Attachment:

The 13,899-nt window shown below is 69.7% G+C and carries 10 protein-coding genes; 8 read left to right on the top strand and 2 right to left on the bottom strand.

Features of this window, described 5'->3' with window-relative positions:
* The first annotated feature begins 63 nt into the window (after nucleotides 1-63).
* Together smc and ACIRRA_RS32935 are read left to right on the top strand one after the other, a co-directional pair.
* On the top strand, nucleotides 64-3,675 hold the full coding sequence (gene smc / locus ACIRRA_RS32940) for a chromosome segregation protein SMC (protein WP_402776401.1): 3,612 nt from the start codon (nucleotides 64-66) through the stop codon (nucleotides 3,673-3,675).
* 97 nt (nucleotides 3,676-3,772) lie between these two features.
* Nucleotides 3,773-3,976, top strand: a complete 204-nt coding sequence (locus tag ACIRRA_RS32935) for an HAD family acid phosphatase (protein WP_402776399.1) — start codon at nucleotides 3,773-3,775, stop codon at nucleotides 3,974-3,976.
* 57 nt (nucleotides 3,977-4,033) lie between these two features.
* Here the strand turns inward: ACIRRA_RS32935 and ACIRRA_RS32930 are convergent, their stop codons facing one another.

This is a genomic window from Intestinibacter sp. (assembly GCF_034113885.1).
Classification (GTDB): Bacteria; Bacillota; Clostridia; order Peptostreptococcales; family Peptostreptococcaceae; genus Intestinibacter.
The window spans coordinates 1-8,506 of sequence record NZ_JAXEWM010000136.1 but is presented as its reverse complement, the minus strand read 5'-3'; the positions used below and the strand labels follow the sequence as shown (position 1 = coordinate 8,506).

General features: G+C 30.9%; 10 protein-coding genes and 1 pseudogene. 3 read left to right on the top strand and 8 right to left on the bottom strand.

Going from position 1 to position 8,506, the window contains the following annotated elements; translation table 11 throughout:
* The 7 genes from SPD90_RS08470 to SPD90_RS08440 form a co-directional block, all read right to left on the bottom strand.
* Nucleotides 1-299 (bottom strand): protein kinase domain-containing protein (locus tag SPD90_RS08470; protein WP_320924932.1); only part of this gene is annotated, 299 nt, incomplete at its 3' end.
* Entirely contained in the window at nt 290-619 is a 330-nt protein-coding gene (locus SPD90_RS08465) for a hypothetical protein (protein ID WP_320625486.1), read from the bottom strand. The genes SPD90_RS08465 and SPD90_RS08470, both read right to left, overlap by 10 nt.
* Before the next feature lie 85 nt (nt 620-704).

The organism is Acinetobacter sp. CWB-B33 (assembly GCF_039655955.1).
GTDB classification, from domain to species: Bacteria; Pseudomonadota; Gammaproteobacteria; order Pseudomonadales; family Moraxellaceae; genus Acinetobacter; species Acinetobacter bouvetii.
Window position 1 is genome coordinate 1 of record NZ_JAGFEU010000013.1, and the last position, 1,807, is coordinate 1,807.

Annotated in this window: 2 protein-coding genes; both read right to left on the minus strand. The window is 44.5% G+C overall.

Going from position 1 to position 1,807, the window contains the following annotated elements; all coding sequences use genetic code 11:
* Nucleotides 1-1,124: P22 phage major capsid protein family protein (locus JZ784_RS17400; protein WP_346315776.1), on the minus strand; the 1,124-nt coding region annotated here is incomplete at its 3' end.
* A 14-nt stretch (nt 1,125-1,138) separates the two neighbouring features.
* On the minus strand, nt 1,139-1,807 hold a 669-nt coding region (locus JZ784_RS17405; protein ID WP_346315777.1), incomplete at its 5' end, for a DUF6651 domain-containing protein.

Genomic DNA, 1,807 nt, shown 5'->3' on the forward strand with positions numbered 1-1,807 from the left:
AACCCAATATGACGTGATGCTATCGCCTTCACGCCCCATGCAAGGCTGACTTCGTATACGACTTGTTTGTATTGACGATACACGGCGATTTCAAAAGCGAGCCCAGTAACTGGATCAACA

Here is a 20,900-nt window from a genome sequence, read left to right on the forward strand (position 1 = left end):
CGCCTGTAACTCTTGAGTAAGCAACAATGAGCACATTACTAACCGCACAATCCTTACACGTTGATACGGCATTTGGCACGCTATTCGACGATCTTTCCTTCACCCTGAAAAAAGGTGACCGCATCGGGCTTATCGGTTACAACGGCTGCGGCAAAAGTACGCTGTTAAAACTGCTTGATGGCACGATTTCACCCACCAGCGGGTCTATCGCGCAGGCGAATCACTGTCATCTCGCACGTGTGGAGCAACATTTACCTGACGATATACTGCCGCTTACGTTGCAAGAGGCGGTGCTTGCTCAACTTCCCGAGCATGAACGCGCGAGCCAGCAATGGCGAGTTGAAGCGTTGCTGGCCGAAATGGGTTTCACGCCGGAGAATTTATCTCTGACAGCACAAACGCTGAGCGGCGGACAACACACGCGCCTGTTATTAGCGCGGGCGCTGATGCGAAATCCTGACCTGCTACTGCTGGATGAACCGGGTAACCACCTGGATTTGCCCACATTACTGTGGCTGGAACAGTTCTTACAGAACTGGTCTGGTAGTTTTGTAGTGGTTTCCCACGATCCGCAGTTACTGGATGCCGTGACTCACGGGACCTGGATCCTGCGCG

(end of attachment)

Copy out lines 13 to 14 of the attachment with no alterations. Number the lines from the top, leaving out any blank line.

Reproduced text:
General features: G+C 30.9%; 10 protein-coding genes and 1 pseudogene. 3 read left to right on the top strand and 8 right to left on the bottom strand.

Going from position 1 to position 8,506, the window contains the following annotated elements; translation table 11 throughout: